What if you could sit in a room with four travel magazine editors who hire freelancers every month? What if you could get an hour’s worth of advice from them on how to study their publication, how to pitch travel article ideas, and what they’re looking to publish?
Attendees of the 2019 North American Travel Journalists Association conference got just that. If you were a freelance travel writer attending, that session alone could have made the price of admission worthwhile if you placed a story in one of their publications. Or imagine what it could do for your success rate in pitching other editors.
Here’s who was on the panel, from left to right in the photo above:
Dana Laverty, Travel Editor AAA Northeast
Karen Leiva, Editor Ensemble Vacations
Andrew Elkin, Managing Editor of Air Canada EnRoute
Amy Alipio, Senior Editor of National Geographic Traveler
Heavy hitters, right? You won’t get to spend an hour hearing from people like this while sitting by your laptop in your pajamas in the home office. You get this from getting out into the real world and going to conferences. I can’t think of one of these I’ve been to where something great hasn’t come out of it business-wise or I haven’t learned something that advanced my career.
Being a full-time freelance travel writer is tough if you’re really writing for money. On the one hand, freelance writing opportunities in travel are more numerous than they have ever been. Most of those don’t pay what the big print mags did in their heyday though, so getting a byline in one of the remaining travel magazines is still considered a good payoff for the time invested in most cases.
Here’s what these people making the decisions about which travel writing freelancers to hire had to say.
What Travel Editors Are Focusing On
After describing who their publication serves, who their master is, and what they are trying to publish, each panelist talked about what they’re looking for throughout the year. Two were undergoing redesigns, which can also impact what they want in the future.
Ensemble Vacations magazine is for a collective of travel agents of the same name. All the members get it, as do customers on the agencies’ mailing lists. “We’re looking for stories that will inspire a reader to call their travel agent and book a trip,” says Karen Leiva. “We aren’t looking to inspire solo travel or do-it-yourself kinds of trips. We do four publications a year that are all themed, like Europe in Spring, Asia in Summer, sun destinations in fall, then ‘best of the best’ in winter. This is driven by what agents are booking the most at that time of the year”
At EnRoute, Andrew Elkin says they are doing fewer straight travel articles now, using the place as context for a real story instead of just a destination round-up.
Sometimes we are going to a place because something is happening there that impacts the rest of the world. You’ll find features that are not itinerary-driven. The front of the book is driven a lot by personalities, people you know talking about where they live. The back section is about the mechanics of travel, a scientific or technical angle. Now it’s more about general travel inspiration rather than trying to get you to buy a plane ticket to a specific place.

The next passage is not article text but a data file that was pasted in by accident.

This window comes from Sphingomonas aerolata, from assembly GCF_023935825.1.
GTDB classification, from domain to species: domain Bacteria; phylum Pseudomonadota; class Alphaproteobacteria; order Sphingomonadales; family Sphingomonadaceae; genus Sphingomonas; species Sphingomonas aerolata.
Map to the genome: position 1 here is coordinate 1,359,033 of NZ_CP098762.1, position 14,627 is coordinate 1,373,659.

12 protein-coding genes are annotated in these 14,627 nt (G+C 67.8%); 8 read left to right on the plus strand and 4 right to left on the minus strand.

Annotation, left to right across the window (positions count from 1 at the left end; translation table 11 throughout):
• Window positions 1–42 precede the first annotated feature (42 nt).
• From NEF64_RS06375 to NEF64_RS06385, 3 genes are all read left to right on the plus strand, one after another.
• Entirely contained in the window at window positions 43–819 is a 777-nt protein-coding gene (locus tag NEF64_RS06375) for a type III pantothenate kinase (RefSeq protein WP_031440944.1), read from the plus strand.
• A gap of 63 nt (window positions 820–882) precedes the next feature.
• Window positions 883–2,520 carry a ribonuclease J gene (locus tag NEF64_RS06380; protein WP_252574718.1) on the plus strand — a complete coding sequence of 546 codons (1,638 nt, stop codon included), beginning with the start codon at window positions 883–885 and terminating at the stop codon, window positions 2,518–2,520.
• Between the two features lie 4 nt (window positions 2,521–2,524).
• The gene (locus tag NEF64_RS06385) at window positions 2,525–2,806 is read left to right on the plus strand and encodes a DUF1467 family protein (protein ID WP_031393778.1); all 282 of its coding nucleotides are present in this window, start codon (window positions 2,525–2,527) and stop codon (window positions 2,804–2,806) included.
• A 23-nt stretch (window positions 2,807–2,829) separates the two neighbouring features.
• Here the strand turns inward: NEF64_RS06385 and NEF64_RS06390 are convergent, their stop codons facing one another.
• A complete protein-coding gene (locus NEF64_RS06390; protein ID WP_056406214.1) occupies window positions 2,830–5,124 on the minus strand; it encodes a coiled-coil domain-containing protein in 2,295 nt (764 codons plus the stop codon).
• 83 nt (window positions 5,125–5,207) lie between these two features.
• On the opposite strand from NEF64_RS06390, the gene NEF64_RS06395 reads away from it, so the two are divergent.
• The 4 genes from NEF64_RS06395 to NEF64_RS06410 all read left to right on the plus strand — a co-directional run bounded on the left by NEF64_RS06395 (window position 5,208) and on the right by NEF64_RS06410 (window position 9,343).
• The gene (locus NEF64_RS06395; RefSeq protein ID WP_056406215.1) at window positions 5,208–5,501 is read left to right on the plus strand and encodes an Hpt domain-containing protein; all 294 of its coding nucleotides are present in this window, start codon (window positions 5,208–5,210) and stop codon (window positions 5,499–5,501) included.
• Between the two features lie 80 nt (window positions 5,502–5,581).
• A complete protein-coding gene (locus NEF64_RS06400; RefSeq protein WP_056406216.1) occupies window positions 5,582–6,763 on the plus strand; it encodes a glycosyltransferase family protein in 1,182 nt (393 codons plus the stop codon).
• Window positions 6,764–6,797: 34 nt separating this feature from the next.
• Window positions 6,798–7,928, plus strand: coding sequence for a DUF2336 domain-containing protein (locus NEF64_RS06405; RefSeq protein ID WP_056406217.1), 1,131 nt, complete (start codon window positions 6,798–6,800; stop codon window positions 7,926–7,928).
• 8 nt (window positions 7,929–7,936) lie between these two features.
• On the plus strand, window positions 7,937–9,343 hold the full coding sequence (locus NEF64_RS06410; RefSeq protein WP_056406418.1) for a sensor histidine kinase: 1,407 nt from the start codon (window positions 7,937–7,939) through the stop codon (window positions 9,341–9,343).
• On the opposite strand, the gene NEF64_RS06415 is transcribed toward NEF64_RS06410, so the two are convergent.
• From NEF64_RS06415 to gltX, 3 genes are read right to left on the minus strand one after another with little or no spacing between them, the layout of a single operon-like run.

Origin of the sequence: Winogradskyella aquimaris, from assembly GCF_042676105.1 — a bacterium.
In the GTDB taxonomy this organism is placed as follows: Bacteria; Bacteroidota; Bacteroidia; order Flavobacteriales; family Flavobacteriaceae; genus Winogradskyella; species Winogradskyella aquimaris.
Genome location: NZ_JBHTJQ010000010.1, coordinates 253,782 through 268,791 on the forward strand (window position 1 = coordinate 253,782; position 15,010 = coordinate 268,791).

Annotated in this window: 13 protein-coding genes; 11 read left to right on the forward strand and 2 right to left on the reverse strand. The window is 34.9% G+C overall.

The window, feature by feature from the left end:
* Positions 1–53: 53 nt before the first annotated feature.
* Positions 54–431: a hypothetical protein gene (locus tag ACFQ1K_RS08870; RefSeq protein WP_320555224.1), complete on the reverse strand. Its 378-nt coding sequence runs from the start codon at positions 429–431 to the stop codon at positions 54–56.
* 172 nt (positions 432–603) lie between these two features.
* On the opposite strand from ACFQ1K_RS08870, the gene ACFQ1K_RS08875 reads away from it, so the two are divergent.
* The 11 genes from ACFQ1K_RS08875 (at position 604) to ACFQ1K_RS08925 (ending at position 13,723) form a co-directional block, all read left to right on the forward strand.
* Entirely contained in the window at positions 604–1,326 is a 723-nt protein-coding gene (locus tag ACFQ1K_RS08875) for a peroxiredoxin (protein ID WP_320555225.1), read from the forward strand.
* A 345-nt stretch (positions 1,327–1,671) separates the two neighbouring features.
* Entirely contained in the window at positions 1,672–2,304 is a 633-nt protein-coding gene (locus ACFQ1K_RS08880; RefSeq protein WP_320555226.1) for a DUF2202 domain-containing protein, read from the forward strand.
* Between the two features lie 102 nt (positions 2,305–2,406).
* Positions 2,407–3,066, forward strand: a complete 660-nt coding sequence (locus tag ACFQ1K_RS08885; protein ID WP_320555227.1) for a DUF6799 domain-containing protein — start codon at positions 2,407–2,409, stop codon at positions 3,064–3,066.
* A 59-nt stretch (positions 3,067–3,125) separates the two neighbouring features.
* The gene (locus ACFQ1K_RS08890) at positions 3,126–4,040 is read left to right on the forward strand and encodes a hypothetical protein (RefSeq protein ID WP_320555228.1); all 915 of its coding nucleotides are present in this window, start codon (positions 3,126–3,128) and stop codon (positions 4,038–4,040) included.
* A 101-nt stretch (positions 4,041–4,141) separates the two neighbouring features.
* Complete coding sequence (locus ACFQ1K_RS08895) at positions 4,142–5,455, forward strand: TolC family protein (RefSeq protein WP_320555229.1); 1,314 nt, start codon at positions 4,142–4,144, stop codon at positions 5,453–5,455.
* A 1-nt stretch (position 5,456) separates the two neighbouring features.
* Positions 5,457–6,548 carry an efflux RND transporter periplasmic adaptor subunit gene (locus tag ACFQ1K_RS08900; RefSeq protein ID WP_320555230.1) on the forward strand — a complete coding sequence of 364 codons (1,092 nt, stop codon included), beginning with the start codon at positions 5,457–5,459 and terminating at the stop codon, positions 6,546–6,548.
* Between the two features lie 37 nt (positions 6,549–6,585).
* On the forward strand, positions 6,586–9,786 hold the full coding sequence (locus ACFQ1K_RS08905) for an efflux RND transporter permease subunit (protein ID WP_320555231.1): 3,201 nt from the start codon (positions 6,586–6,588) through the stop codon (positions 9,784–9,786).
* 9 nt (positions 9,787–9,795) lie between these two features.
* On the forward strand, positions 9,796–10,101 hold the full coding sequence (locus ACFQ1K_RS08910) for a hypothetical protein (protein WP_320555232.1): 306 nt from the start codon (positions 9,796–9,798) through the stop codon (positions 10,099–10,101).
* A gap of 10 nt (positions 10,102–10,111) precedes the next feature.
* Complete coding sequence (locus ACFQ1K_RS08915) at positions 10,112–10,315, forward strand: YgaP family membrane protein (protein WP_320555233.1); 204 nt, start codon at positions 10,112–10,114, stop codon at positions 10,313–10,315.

For National Geographic Traveler, Amy Alipio says that storytelling is playing a bigger role with them as well, with more diverse voices and more writers who know a certain place well because they live there. The photos are incredibly important for them. “Sometimes it can be a great story, but if it can’t be illustrated with a great photo, then we won’t use it. A desert story where everything is brown, for instance, is tough.”
So many of the pitches that cross my desk are just, “Here’s what to do in x destination,” says Dana Laverty from AAA Northeast. “I’m looking more for what’s beyond the usual, something different to do, a real angle. I also love it when I get something from a writer with a good narrative voice. We would love to run more articles with good storytelling.”
How Much is Open to New Writers?
“At AAA Northeast, they are always looking for new voices, new ways to tell a story and describe a place. “This is my first year as travel editor, so it’s all new to me for now,” Dana says.
“We’re always willing to work with new writers that have a unique voice,” says Amy. “They don’t have to be young, either, but maybe they come from a different area, like they were a chef, so we’re willing to help them along.”
Post-redesign, we’re more open to new writers than ever,” says Andrew. “We’d love to hear from writers with something fresh that fits the new format.”
“I’m open to new writers, but we only have four issues a year, so I can’t be regularly looking at random pitches,” says Karen. “I have a roster of writers I get in touch with when we’re ready to start getting pitches for a publication. I try very hard to respond to every query, but there’s so much volume that it’s really hard.”
Moderator Ben Root noted that this was the first time in running this editors panel at the conference that all four were open to pitches from new writers. There’s more opportunity out there than you probably think!
Ensemble Vacations is around 95% freelance, with just a few staff stories. AAA Northeast is “about 60% freelance for the magazine, close to 100% for digital.” EnRoute is around 75% freelance. NatGeo Traveler is almost all freelance in the magazine, “maybe 75-80% for digital.”
Not all of these freelance stories come out of a freelancer’s pitch though. Many of the ideas are generated in-house and assigned to a freelancer, often one they know and trust already.
Are There More Online Writing Jobs?